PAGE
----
How do you play? Where do you play? Who and what do you play with? What were your favourite games growing up? Did you make up your own games?

The things we play with have changed over time, but has the way that we play changed too? Toys, board games, gaming, outdoor play – which of these things would be unrecognisable to our grandparent’s generation? How many will look different again in the future?

Use these challenges and tips to help you document what play means to you through photography.


PHOTO CHALLENGE ONE: Where do you play?


Photograph the places where you play. Choose a location and spend time documenting it with your camera. What did you play here? Try creating a series of images, collage them together, or simply choose the image that best represents it.


PHOTO CHALLENGE TWO: How do you play?


Every game or playful activity has a process made up of various elements, actions or rules. Experiment with capturing the processes of your own games today in different ways. What is it that might be unique to you and your friends or family?




When we play we are often very animated. Whether it’s a sports or card game or just messing around with your friends, there’s always movement, physical expression and gesturing. Think about favourite games with family or friends. Who is the most competitive? Who really concentrates on their strategy? Try capturing those animated moments.


Do you always play the same board game with your Grandparents? Or play card games that you and your friends made up? Are they unique to your circle of friends or family, or perhaps played for generations? Capture those special moments of play. Consider your point of view, what’s in the background and composition (how things are arranged).



Create a triptych (a set of three images) that capture the different stages of a game that you and your friends or family always play. The challenge is how to choose only three images that tell the story of your game.




What games did you play when you were young? Have you any strong memories of games you played with friends or family? Create a photograph that portrays this memory. For example, how did it feel playing hide & seek? Create an atmosphere in your photograph with lighting, staging, pose, costume or point of view.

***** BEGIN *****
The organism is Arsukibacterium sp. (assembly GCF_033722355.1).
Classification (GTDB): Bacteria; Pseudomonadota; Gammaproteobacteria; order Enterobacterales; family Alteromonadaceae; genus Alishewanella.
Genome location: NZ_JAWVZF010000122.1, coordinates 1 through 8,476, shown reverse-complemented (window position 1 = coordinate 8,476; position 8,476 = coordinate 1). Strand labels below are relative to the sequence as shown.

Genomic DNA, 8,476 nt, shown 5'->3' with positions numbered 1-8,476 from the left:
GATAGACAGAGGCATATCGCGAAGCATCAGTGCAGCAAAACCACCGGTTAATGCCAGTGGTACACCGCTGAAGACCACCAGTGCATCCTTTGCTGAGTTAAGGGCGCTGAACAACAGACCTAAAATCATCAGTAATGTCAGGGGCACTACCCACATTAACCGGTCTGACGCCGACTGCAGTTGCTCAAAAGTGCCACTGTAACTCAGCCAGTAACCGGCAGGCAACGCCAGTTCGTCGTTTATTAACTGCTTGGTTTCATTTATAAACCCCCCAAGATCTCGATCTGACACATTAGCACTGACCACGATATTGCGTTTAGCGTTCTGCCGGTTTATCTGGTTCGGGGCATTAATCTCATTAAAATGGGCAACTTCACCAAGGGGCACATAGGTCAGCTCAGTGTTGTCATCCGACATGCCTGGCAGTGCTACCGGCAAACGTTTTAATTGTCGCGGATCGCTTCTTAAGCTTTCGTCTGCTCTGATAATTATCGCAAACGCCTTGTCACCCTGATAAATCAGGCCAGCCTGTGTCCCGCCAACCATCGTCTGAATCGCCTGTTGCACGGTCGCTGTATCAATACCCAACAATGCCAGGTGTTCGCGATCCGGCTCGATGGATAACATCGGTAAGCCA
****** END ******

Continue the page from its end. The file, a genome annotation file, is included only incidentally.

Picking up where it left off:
Top Tips

  • Find new angles and points of view. Try lying on your back each time you take a photo.
  • Look for the detail and capture them in close-up.
  • Play with shadow and light – early in the morning or the last hours of sunlight when long shadows are cast.
  • Find new ways of looking at a familiar pastime.
  • Have a go at re-staging games with your friends or family – photograph them!
  • Embrace and experiment with the blur of trying to capture motion.

Inspiring Artists


Need some inspiration?

Running Wild

Visit: Down House, Kent

Down House was the family home of Charles Darwin. The Darwin children loved their childhood in the Kent countryside. Their recollections later in life would describe in detail the joy of swinging from a rope fastened to the ceiling on the first-floor landing, or throwing lead darts at one another along the corridor – dangerous maybe, but Charles and Emma did give them wooden shields with which to defend themselves.

Learn More

A Life Size Wendy House

Visit: Osborne House (Swiss Cottage), Isle of Wight

The Swiss Cottage was the playhouse for Queen Victoria and Prince Albert’s nine children, built at Prince Albert’s instruction in the grounds of Osborne. The children escaped there as much possible and later most of them brought their own children back to play.

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2,000 Years of Board Games

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During this period of isolation, many households in Britain are turning to board games for entertainment. The first known board games originated from Egypt around 5,500 years ago and have evolved across cultures and societies ever since. Read about the games associated with English Heritage sites and try some for yourself.


The Monopoly Challenge

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Be inspired by the teenager who visited every English Heritage site in the special edition Monopoly game.


Viking Games

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Enjoy some ancient entertainment by playing a real Viking board game! Hnefatafl (pronounced ‘neva tapl’), means ‘The King’s Table’ in Old Norse and is a game of tactics and skill!



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